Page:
PhD ceremony: mw. A.H. Koolman, 14.45 uur, Academiegebouw, Broerstraat 5, Groningen
Thesis: The role of the endocannabinoid system in the regulation of energy balance
Promotor(s): prof.dr. F. Kuipers, prof.dr. G. van Dijk, prof.dr. P.J.J. Sauer
Faculty: Medical Sciences
Contact: UMCG spokesperson, tel. +3150-361 2200, e-mail:
In most mammalian species, including humans and rodents, the pattern of food intake is characterized by specific meals that are interspaced by periods of varying duration. This is allowed because ingested nutrients can be stored in the form of glycogen and triglycerides which buffer the flow of fuels that maintain ongoing cellular oxidative phosphorylation. Several signalling and effector systems are essential to maintain energy balance and fuel homeostasis over prolonged periods of time.
Over the last two decades, knowledge on mechanisms that regulate energy balance and fuel compartmentalization and metabolism has truly exploded. A recently discovered system involved in this regulation is the endocannabinoid system (ECS). This system consists of cannabinoid receptors (i.e., CB1- and CB2-receptors), endogenous ligands for these receptors called endocannabinoids and enzymes involved in synthesis and degradation of endocannabinoids. Among many functions, the ECS was found to be involved in regulation of food intake via the CB1-receptor.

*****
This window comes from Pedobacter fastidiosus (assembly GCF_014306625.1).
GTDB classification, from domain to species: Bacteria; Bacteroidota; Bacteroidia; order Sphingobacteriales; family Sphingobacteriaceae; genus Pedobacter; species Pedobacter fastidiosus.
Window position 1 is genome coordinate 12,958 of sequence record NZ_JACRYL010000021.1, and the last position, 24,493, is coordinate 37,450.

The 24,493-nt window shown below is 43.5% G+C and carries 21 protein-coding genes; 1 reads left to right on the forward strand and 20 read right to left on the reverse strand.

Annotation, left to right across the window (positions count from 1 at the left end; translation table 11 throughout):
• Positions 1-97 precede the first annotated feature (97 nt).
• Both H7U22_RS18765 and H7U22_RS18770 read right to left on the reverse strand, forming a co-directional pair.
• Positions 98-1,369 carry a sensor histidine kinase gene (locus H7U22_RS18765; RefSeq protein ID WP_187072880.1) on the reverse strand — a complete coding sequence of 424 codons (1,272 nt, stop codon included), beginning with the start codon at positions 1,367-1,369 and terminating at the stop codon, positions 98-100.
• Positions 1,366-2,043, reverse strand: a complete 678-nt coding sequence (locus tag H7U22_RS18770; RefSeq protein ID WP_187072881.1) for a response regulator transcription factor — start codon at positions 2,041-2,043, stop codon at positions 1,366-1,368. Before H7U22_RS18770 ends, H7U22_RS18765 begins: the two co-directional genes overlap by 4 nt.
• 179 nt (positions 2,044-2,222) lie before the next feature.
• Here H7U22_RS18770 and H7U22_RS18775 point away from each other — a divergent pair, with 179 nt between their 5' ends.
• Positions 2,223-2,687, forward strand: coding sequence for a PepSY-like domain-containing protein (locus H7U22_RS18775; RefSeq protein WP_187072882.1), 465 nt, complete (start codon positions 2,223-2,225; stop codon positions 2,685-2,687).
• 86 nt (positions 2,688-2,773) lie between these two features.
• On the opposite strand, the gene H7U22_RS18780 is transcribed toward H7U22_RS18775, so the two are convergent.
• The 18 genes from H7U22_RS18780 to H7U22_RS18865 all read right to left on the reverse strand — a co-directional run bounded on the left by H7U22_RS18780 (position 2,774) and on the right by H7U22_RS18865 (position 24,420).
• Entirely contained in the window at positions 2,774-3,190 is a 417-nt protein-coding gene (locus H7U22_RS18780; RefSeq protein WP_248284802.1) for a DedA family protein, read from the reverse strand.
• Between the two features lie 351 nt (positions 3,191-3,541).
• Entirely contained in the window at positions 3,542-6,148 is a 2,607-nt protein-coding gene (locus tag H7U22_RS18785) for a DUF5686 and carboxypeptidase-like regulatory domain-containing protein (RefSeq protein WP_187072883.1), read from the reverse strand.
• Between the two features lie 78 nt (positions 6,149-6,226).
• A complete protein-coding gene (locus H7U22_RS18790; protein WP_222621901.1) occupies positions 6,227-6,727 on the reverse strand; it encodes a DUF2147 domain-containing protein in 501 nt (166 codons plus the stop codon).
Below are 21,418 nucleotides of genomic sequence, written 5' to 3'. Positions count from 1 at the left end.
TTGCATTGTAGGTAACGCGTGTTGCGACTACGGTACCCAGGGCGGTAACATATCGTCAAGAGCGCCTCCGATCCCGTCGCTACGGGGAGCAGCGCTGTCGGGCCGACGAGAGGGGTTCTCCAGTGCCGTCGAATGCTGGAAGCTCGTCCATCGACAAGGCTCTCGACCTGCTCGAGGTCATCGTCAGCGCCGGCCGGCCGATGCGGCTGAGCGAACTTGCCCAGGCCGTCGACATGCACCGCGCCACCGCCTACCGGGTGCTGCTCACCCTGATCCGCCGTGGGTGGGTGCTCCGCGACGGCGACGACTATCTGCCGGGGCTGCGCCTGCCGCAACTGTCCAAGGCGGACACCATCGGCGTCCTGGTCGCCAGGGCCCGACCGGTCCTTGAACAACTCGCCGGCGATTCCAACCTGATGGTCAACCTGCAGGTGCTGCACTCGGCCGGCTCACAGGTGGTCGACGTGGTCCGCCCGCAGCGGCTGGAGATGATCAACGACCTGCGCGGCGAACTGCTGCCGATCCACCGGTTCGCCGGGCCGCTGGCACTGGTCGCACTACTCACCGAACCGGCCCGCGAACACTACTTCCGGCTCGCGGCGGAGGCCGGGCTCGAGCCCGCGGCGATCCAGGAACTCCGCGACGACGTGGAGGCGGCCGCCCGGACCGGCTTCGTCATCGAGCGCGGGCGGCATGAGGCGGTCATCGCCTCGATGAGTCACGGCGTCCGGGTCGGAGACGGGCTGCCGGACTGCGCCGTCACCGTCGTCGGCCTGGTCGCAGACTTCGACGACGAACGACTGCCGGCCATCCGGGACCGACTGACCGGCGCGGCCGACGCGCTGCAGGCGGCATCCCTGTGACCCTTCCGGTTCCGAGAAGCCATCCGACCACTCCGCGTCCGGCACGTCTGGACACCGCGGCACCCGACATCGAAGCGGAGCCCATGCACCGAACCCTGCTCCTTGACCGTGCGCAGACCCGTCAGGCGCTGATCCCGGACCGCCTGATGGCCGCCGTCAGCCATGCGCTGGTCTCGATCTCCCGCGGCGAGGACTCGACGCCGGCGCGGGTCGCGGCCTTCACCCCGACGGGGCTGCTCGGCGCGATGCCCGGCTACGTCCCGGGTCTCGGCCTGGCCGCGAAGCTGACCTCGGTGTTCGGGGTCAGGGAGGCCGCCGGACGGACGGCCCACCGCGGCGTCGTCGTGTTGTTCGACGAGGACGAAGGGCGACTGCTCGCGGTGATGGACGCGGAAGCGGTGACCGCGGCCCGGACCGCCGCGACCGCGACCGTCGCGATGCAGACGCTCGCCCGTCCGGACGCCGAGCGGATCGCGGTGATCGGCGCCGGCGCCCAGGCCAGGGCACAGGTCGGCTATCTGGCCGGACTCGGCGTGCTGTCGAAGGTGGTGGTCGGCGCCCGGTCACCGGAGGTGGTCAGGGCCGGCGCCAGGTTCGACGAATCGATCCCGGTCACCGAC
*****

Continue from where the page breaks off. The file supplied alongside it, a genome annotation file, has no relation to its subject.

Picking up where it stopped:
Studies in animals and humans showed that blockade of CB1-signalling causes temporal reduction in food intake and sustained reduction in body weight gain. When the reduced daily food intake of CB1-receptor deficient (CB1-/-) mice was forced onto wild type (WT) mice for several weeks, CB1-/- mice were still leaner than WT mice. This demonstrates that CB1-mediated effects on body weight are partly independent of food intake and suggests that the ECS not only plays a pivotal role in regulation of feeding behaviour, but also in modulation of peripheral metabolism. Moreover, CB1-blockade causes prevention of lipid accumulation in the bloodstream and in the liver, which are risk factors for development of hepatic steatosis, atherosclerosis, and insulin resistance, all components of the metabolic syndrome.1-3 Since these effects are observed independently of weight loss, they support the notion that regulation of peripheral metabolism contributes to the metabolic effects of endocannabinoid signalling.
The aim of the work described in this thesis was to explore involvement of the ECS in modulation of energy balance in mice and, more specifically, the effects of endocannabinoid signalling in fuel partitioning and metabolism.
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